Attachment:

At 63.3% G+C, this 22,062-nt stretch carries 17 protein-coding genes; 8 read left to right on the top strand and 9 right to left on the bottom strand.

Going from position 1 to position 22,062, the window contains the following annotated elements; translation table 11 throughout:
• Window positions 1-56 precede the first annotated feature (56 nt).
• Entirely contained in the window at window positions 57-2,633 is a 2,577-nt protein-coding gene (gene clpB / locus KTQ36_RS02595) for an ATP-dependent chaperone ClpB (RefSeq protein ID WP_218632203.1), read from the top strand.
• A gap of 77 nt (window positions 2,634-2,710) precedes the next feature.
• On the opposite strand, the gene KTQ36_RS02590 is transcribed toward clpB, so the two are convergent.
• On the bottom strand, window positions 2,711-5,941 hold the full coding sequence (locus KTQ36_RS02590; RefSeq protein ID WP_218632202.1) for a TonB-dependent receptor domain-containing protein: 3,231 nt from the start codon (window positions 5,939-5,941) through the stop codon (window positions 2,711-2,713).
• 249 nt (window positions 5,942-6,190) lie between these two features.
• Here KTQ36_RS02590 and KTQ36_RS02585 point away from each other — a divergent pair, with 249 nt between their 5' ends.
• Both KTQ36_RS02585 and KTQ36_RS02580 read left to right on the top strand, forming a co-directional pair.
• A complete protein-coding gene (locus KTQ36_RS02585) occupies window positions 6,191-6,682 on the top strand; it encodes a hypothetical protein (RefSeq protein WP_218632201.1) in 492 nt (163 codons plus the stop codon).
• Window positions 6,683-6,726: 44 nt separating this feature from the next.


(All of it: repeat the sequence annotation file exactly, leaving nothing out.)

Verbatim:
At 63.3% G+C, this 22,062-nt stretch carries 17 protein-coding genes; 8 read left to right on the top strand and 9 right to left on the bottom strand.

Going from position 1 to position 22,062, the window contains the following annotated elements; translation table 11 throughout:
• Window positions 1-56 precede the first annotated feature (56 nt).
• Entirely contained in the window at window positions 57-2,633 is a 2,577-nt protein-coding gene (gene clpB / locus KTQ36_RS02595) for an ATP-dependent chaperone ClpB (RefSeq protein ID WP_218632203.1), read from the top strand.
• A gap of 77 nt (window positions 2,634-2,710) precedes the next feature.
• On the opposite strand, the gene KTQ36_RS02590 is transcribed toward clpB, so the two are convergent.
• On the bottom strand, window positions 2,711-5,941 hold the full coding sequence (locus KTQ36_RS02590; RefSeq protein ID WP_218632202.1) for a TonB-dependent receptor domain-containing protein: 3,231 nt from the start codon (window positions 5,939-5,941) through the stop codon (window positions 2,711-2,713).
• 249 nt (window positions 5,942-6,190) lie between these two features.
• Here KTQ36_RS02590 and KTQ36_RS02585 point away from each other — a divergent pair, with 249 nt between their 5' ends.
• Both KTQ36_RS02585 and KTQ36_RS02580 read left to right on the top strand, forming a co-directional pair.
• A complete protein-coding gene (locus KTQ36_RS02585) occupies window positions 6,191-6,682 on the top strand; it encodes a hypothetical protein (RefSeq protein WP_218632201.1) in 492 nt (163 codons plus the stop codon).
• Window positions 6,683-6,726: 44 nt separating this feature from the next.